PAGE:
As the wife and later the widow of U.S. Sen. Henry M. “Scoop” Jackson, Helen Jackson proudly carried on her husband’s legacy. And in her adopted home of Everett, she was a gracious and tireless supporter of this community in her own right.
“Helen had a legacy all her own,” said Nancy Johnson, executive director of the Imagine Children’s Museum in Everett.
Helen Jackson died at her Everett home Feb. 24, some 15 years after being diagnosed with Alzheimer’s disease. She was 84. A memorial service is scheduled for 2 p.m. March 24 at Everett’s First Presbyterian Church.
The late senator’s funeral at the same church in 1983 was attended by more than 200 dignitaries, among them then-Vice President George H.W. Bush, former Secretary of State Henry Kissinger and U.S. Sen. Edward M. Kennedy, who in a eulogy said “Those of us who had the joy of sharing Scoop’s life must now share the sorrow of his loss.”
After Sen. Jackson’s death Sept. 1, 1983, his widow continued to live in their Grand Avenue home. She devoted much time and effort to seeing the completion of Naval Station Everett, where she attended ceremonies with Navy officials. The Everett homeport, officially dedicated in 1994, was a project the senator had long championed.
“Helen was magnificent. She was well liked by everybody on both sides of the aisle,” said Norm Dicks, 77, who is retired from Congress after representing Washington’s 6th Congressional District from 1977 to 2013.
“The Jackson legacy lives on,” Dicks said, noting Helen Jackson’s support “from the very start” of the Henry M. Jackson Foundation. Founded in 1983, the Seattle-based foundation works through grants and initiatives on issues that were important to the late senator, including human rights, the environment and public service. Through its leadership fellows, the foundation’s influence reaches a new generation.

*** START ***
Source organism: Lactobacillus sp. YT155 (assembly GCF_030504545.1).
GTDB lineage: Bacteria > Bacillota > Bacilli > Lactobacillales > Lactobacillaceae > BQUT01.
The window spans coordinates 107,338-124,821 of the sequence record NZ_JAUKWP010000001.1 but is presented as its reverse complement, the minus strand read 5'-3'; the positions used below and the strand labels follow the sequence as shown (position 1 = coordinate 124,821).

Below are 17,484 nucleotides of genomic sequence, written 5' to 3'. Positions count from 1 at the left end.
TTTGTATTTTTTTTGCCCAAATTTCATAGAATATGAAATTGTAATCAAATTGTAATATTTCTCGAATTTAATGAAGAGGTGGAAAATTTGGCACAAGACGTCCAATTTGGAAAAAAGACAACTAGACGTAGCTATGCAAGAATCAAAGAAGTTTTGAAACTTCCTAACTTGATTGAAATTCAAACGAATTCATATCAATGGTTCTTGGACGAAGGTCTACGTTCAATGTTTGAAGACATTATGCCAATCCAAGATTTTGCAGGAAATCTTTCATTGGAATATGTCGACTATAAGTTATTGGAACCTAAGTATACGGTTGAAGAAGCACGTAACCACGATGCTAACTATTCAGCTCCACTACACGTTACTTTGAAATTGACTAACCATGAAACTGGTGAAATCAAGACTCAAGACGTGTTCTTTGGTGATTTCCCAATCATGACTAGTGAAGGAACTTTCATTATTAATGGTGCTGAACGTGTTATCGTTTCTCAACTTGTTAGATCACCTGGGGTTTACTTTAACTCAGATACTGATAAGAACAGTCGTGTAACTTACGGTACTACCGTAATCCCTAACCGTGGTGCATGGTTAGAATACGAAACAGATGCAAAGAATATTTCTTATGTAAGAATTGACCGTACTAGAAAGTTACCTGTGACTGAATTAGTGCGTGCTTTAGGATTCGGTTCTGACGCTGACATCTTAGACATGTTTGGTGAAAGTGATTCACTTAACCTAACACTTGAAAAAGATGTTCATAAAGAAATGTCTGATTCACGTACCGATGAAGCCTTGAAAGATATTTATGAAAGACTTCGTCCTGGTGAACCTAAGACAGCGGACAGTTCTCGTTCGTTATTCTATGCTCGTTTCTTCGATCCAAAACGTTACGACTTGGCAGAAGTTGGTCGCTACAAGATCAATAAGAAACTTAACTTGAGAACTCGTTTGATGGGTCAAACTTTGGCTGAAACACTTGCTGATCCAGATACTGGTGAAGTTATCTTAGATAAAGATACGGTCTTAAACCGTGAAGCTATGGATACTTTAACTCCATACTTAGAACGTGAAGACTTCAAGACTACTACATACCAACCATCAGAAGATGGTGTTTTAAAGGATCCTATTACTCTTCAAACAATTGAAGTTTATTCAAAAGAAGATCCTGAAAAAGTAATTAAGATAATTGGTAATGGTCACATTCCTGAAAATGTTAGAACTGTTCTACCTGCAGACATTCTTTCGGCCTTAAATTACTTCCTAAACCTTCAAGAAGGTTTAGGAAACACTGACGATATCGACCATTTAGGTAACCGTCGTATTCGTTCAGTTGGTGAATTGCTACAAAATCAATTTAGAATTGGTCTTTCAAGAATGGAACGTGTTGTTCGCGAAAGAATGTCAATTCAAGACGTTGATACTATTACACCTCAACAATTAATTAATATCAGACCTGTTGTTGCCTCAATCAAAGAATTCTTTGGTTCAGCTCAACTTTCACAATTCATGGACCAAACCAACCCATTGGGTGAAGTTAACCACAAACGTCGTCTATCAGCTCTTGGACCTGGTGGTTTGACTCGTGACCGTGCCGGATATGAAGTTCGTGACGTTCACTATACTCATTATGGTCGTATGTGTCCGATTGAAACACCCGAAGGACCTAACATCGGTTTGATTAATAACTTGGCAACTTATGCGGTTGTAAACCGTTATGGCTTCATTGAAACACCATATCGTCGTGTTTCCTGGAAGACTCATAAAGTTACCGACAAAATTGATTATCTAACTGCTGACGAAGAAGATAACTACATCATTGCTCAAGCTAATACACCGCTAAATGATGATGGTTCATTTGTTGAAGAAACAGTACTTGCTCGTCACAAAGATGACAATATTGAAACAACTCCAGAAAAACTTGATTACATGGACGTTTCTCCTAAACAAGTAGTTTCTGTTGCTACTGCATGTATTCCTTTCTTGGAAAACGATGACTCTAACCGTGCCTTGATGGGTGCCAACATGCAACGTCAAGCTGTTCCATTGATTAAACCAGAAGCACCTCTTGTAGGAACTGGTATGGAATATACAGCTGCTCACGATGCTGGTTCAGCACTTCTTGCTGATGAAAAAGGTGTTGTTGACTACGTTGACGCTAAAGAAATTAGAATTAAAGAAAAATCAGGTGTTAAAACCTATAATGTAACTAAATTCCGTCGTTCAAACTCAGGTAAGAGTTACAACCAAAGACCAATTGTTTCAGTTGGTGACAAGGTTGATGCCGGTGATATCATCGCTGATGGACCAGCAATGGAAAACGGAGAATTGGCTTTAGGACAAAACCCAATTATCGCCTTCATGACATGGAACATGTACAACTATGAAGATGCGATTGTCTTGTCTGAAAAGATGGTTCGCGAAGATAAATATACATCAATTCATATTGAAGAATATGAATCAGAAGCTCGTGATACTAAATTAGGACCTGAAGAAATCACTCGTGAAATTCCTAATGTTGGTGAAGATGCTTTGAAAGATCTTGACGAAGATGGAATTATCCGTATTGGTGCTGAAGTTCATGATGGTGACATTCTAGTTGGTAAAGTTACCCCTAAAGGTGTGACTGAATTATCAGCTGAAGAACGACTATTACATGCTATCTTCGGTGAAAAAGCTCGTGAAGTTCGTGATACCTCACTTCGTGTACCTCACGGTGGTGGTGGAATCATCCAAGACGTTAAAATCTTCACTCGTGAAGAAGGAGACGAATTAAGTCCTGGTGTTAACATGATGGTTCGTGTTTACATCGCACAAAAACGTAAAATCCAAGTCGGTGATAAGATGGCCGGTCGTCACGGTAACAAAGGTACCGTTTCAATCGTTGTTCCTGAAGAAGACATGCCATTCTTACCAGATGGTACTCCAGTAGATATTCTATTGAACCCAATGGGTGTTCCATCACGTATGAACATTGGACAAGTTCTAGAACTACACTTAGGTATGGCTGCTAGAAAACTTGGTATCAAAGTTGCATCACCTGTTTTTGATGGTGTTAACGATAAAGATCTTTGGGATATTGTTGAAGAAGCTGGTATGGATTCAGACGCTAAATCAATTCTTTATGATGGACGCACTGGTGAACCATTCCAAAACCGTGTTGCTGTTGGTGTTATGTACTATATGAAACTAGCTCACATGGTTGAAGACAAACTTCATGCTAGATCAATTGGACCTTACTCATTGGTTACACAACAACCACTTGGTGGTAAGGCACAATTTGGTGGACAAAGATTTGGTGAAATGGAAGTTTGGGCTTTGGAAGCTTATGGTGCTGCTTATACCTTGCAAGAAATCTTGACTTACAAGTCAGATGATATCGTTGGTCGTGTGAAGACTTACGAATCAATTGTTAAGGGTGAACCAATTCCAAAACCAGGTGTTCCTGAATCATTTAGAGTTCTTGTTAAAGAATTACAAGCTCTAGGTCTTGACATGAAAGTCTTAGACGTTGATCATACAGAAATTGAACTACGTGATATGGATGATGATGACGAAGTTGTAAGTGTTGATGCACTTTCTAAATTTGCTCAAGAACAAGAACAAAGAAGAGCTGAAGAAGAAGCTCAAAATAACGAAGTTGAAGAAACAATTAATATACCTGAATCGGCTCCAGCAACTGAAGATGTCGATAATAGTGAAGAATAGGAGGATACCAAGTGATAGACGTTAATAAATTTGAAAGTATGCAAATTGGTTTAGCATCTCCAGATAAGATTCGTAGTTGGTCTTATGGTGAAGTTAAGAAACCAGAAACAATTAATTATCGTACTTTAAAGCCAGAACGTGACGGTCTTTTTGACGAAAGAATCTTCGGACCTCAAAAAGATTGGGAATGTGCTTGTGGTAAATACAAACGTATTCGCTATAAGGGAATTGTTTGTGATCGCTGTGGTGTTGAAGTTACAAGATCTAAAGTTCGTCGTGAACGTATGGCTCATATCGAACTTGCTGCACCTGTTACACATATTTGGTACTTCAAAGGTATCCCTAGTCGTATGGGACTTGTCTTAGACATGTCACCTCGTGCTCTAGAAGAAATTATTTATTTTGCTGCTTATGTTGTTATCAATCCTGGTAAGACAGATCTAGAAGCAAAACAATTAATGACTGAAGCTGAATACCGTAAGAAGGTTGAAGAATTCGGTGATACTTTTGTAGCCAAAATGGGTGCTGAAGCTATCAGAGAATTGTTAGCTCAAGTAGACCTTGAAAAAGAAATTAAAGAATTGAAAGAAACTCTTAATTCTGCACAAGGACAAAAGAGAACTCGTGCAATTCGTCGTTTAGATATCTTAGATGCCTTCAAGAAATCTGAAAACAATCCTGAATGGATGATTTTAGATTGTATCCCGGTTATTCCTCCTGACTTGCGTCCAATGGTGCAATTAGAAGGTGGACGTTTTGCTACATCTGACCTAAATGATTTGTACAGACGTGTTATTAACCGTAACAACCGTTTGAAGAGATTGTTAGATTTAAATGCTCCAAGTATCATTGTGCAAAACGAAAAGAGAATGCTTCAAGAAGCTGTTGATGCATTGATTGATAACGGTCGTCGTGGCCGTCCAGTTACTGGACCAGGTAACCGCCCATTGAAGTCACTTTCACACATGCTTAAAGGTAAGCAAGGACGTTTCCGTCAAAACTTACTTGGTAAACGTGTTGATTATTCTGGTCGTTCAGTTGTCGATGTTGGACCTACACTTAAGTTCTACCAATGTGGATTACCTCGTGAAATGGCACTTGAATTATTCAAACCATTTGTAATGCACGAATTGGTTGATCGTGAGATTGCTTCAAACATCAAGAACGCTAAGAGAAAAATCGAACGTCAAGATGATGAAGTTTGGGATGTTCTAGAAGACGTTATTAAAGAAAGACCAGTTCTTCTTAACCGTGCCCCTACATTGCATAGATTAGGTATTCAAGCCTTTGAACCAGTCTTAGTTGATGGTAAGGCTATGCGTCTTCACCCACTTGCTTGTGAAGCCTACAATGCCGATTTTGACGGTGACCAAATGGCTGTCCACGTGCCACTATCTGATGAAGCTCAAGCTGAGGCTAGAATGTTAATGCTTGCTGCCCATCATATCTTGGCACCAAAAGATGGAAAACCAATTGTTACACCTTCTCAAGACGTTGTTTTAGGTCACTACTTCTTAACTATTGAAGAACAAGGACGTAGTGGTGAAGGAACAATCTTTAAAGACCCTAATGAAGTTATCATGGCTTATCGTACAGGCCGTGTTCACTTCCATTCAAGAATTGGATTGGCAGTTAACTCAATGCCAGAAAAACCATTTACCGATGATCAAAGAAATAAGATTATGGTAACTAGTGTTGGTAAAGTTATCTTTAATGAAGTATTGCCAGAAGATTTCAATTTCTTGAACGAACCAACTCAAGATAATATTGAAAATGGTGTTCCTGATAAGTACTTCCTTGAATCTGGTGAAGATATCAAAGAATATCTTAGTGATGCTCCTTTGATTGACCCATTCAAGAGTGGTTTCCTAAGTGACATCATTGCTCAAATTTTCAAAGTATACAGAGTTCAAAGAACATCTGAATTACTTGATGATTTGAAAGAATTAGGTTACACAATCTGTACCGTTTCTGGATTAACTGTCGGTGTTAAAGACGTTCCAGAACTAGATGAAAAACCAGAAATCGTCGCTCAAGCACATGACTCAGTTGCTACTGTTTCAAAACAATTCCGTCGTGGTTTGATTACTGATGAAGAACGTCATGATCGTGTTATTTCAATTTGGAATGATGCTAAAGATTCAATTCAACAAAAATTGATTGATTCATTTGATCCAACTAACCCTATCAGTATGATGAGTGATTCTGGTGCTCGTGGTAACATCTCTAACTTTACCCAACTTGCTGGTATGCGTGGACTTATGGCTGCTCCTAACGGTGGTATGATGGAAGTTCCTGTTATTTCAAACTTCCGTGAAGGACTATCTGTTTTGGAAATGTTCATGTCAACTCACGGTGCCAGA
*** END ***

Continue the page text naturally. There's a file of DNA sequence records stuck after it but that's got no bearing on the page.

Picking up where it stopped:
Dicks said Helen Jackson was also committed to the Henry M. Jackson School of International Studies at the University of Washington. “Her support for human rights issues was also impressive,” he said.
“Scoop Jackson came home all the time,” said Dicks, a Democrat from Bremerton. “Helen would go with him to various events and have events at their house. It was a huge honor to be invited to the Jackson home. She was wonderful to work with, thoughtful and energetic and willing to do her part.”
She is survived by her daughter, Anna Marie Laurence, her son, Peter Jackson, her children’s spouses and two grandchildren, Jack and Julia.
Laurence described her mother as kind, intelligent, gracious and devoted to her family. “She loved Everett, too, and was an active member in her community,” she said. Her mother led by example, said Laurence, adding that a often-heard phrase was “What we do can make a difference.”
“Mom made a difference in her adopted hometown of Everett, and she certainly left a legacy for her family to be proud of,” Laurence said.
Johnson met Helen Jackson in 1998, years before the Imagine Children’s Museum opened in 2004 at its current Hoyt Avenue site. The senator’s widow opened her home for meetings during the museum’s first fund-raising campaign, and wrote letters to bolster the effort.
“She was one of those people who really believed Everett should be home to a wonderful children’s museum,” Johnson said. “Not only was she so full of grace and kindness, she had her own quiet way of making everyone understand how doable it was.”